|Max Jones||0.925||Brandon Montour||0.925|
|Kevin Roy||0.925||Jacob Larsson||0.925|
|Sam Steel||0.925||Andy Welinski||0.925|
|Jared Boll||0.900||Shea Theodore||0.863|
|Nick Ritchie||0.894||Keaton Thompson||0.795|
|Mitch Hults||0.834||Markus Pettersson||0.794|
|Jack Kopacka||0.759||Josh Mahura||0.759|
Don't let this table fool you, we already know that both Hampus Lindholm and Sami Vatanen are not going to be ready for the start of the regular season, so the impact at the hockey pool draft may be lessened right off the hop. They aren't long-term injuries, it could be a few weeks for each, depending on their recovery, but I don't think that will have a great effect on the forwards and so on. Somewhere, the Ducks are going to have to find a little bit more help, but they should still be a popular team once again.
Potential Losses in the Expansion Draft
One no-move clause in the lineup could pose a bit of an issue, unless there is some discussion to waive with defenseman Kevin Bieksa. The Ducks would likely want to protect Hampus Lindholm, Sami Vatanen and Cam Fowler, more so than Bieksa and they have more than four forwards they'd want to protect, so that chat might just happen. Otherwise, Fowler may be left to the Golden Knights and that would be a tough one to pass up.
Free Agency and the Salary Cap
The Ducks will have a couple of key unrestricted free agents hitting the market, barring an extension in the last month or so, as forward Patrick Eaves and goalie Jonathan Bernier are both scheduled to hit the open market and their potential salary cap situation may see to it that they do hit the market. Eaves, the most likely to leave out of the two, was more likely considered to be a rental at the deadline, regardless.
According to CapFriendly, the current iteration of the Ducks is only carrying about $2 million in cap space for a roster of 22 players and they'll still need a back-up goalie to round out the team. The 11 pool worthy players signed on for next season are already coming in at $51.6 million and one could round out the team with the non-worthy players below, within budget. I can't imagine that the Ducks will be big spenders this summer.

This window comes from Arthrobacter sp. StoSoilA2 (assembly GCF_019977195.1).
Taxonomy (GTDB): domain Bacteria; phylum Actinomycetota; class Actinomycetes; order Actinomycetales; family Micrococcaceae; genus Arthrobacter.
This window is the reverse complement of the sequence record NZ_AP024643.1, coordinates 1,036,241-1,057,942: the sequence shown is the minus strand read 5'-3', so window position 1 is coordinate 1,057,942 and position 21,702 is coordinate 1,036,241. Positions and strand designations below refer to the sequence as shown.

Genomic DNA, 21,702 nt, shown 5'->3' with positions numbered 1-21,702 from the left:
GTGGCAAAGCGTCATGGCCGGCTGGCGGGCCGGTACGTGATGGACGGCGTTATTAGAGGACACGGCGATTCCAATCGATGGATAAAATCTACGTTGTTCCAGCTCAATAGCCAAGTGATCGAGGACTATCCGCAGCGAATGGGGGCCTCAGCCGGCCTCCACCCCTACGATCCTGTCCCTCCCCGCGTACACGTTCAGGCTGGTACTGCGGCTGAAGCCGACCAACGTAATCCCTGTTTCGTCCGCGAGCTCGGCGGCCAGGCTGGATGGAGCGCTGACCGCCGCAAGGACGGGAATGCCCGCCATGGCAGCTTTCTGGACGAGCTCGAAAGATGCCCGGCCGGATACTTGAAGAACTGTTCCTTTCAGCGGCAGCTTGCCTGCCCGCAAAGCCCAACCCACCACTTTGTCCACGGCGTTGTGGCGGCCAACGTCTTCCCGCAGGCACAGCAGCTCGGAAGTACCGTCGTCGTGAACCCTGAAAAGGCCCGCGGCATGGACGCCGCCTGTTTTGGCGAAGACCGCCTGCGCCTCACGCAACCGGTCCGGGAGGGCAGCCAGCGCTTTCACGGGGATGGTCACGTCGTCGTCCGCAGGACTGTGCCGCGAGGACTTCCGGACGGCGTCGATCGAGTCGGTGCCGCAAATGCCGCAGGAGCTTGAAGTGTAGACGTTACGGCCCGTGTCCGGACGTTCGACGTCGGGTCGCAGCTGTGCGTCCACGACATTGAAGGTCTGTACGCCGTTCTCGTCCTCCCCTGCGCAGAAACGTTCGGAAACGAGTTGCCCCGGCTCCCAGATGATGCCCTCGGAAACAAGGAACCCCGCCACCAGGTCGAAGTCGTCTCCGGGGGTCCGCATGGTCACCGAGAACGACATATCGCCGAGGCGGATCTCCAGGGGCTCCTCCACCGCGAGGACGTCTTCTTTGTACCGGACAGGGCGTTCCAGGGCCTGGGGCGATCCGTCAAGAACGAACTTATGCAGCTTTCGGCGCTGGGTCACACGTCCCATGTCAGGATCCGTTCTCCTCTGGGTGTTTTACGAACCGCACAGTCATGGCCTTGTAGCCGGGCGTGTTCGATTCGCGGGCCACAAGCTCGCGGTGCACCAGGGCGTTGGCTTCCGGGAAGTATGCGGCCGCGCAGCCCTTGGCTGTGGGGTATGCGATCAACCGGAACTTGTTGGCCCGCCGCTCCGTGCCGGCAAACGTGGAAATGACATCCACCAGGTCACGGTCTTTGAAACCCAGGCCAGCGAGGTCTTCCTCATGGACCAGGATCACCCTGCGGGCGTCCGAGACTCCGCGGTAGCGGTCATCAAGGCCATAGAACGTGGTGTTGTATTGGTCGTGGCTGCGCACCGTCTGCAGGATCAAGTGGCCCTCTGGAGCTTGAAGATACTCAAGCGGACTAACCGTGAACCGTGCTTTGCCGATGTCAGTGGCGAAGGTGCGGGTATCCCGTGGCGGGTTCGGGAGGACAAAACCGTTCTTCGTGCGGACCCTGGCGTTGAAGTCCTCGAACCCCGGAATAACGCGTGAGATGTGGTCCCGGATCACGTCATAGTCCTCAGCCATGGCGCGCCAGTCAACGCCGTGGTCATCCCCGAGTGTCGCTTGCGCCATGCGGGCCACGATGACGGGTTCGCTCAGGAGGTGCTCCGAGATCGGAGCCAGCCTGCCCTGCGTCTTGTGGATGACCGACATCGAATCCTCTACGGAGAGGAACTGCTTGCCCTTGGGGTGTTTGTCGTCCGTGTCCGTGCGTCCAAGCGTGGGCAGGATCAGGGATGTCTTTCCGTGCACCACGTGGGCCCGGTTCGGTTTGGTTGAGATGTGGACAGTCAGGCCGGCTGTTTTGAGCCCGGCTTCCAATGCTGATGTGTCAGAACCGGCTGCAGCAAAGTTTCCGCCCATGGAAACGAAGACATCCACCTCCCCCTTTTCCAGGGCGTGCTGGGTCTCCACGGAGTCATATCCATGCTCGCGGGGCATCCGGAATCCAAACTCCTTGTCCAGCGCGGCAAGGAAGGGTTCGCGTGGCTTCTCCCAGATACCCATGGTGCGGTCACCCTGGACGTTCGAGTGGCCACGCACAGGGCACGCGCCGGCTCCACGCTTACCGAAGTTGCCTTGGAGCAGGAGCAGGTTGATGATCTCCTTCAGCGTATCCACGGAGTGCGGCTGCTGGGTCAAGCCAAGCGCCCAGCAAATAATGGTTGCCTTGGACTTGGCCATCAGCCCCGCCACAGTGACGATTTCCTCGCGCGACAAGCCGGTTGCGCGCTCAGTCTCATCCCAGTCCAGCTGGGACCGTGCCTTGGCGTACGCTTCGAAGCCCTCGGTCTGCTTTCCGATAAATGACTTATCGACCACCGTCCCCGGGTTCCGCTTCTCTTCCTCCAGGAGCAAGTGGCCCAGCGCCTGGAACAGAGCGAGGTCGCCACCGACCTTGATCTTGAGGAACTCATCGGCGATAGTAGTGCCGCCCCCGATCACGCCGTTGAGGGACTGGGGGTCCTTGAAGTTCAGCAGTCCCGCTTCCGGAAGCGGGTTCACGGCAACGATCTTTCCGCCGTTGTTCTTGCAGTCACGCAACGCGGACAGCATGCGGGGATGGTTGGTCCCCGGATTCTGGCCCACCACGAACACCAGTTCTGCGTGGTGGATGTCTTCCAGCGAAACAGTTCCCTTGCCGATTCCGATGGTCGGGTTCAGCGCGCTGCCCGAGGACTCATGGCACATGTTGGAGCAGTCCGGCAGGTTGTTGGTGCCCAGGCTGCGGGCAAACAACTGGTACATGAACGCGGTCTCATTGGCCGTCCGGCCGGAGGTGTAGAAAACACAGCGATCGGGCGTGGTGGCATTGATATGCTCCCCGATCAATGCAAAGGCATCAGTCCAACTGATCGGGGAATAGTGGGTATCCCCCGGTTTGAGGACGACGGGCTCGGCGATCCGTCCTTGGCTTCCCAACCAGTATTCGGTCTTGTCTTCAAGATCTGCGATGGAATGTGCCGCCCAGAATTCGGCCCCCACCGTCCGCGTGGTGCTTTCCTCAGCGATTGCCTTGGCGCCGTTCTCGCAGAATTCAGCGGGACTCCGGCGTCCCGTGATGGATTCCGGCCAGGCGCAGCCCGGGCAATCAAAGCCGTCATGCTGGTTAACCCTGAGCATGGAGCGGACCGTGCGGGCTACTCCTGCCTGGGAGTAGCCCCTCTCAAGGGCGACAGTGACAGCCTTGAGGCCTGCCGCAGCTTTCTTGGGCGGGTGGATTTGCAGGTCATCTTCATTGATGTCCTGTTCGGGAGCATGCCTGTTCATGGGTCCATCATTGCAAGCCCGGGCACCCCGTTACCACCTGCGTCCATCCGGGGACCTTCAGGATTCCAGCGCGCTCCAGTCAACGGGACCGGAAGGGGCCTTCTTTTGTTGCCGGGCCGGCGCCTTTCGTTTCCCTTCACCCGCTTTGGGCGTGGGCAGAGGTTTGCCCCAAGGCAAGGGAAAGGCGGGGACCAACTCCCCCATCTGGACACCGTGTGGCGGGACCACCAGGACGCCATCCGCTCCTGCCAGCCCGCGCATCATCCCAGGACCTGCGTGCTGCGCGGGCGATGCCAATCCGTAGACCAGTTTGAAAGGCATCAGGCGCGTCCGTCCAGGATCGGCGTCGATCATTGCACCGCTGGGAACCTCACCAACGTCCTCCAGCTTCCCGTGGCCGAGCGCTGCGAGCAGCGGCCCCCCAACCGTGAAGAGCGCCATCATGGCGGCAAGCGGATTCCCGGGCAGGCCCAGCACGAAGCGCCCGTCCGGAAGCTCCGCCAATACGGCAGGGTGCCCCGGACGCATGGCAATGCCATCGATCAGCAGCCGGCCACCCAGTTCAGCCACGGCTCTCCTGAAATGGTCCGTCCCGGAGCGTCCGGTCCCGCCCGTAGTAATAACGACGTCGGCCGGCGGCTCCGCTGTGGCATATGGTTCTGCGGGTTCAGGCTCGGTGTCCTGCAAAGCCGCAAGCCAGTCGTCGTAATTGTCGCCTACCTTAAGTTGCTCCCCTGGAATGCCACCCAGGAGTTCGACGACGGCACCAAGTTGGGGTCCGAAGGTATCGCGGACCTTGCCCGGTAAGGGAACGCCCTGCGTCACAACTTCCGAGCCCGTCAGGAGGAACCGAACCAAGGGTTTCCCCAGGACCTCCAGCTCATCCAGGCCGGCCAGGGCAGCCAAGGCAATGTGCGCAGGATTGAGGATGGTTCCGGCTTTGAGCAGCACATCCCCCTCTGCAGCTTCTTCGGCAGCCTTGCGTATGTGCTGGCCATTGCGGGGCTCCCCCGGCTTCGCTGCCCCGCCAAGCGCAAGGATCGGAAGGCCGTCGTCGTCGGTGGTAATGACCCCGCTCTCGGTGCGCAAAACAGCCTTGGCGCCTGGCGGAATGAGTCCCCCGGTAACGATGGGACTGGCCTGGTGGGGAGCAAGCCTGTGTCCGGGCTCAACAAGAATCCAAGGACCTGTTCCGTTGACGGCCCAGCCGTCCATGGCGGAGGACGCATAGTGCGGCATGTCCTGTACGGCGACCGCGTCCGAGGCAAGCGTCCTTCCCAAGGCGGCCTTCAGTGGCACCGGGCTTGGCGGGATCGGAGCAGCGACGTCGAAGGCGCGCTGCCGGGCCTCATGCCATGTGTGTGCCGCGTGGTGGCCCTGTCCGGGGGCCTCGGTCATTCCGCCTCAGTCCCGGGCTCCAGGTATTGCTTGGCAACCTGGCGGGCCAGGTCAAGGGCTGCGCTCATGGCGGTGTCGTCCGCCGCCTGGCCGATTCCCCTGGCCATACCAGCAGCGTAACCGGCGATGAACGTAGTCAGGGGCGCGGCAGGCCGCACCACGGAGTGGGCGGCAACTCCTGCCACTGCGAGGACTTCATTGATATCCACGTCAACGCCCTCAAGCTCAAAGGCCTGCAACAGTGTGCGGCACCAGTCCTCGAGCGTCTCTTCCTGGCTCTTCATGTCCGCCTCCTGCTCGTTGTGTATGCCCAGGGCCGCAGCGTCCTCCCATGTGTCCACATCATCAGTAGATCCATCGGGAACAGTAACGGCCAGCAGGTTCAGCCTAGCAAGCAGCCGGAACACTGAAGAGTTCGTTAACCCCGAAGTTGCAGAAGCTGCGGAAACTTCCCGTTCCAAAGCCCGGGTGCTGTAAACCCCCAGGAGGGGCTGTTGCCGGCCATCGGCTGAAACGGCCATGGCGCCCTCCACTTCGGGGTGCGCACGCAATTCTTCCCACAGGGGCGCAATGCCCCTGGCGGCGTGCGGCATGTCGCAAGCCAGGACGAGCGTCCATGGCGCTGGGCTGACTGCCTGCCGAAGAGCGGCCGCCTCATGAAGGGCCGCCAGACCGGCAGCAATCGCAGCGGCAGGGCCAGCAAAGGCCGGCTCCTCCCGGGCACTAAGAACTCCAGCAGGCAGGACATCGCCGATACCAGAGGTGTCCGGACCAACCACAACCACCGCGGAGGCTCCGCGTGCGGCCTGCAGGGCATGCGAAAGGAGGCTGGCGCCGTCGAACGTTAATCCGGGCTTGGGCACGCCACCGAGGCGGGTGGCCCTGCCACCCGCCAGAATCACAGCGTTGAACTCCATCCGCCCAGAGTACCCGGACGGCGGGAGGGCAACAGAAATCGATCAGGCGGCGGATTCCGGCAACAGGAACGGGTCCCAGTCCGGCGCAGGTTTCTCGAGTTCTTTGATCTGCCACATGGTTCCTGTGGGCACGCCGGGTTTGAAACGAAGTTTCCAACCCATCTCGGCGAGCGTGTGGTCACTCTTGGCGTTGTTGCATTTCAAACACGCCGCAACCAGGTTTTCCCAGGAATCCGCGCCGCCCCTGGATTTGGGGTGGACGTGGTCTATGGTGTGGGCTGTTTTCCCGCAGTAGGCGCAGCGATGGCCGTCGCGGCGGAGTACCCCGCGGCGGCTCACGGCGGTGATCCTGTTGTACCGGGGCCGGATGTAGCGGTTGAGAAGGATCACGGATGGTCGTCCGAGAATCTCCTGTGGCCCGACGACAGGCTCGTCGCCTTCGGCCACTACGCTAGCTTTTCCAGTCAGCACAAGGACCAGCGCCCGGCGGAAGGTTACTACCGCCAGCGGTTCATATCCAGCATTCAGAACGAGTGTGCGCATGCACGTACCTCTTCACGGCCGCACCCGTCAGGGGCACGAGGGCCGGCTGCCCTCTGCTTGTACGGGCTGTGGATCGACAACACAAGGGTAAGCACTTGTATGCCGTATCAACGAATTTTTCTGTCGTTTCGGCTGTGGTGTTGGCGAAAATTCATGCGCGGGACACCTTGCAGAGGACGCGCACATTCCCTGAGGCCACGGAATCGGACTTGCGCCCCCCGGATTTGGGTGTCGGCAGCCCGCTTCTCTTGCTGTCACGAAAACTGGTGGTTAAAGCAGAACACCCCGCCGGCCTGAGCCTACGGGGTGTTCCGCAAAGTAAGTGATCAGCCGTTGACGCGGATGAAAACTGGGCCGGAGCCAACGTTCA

The Ducks system is getting stacked with good blueliners and we saw some of them already in the late part of the regular season and playoffs, but it could be a forward or two that may jump in with their rookie statuses, as ones to watch for us poolies next season. A couple of 2016 1st round picks, Max Jones and Sam Steel, may take a swing at a regular job, but in all likelihood, they'll get more time in either their last year of junior hockey. The Ducks haven't been known to rush their forwards along, but either of these two can make the jump after great junior careers.
Needs at the 2017 Entry Draft
The need for a little bit more scoring depth up front cost the Ducks their 1st round pick this year, as they dealt it to Dallas for Patrick Eaves at the deadline.
The Stars will get to choose from the 29th spot with Anaheim's pick and I truly believe that they continue down the path of looking for more blueline help. It's a desperate need, something that really needed to be addressed at the youth level, which makes me believe they'll go with Mississauga Steelheads defenseman Nicolas Hague, a good-sized defenseman, who may need some extra seasoning before making the leap up, but size is something you can't teach and it's something the Stars need on their line.
The Ducks truly got a taste of what they are going to face moving forward, within their own division. The Flames are not going to roll over and the Oilers took them to the limit, while their own key players are not getting any younger. Getzlaf still appears to be a force for the Ducks, but with the way the team plays, they are going to be susceptible to injury, which likely was the difference between having an early start to the summer and a Stanley Cup Finals appearance. The Ducks will still be in the mix for a divisional playoff spot in the Pacific next season, but the challenge for the division title may be greater than their team can muster through. Once they make the playoffs, however, it'll be hard to bet against them, since they are a team built for the Spring Dance. As long as they can get there, they'll be able to grind it out with the best of them.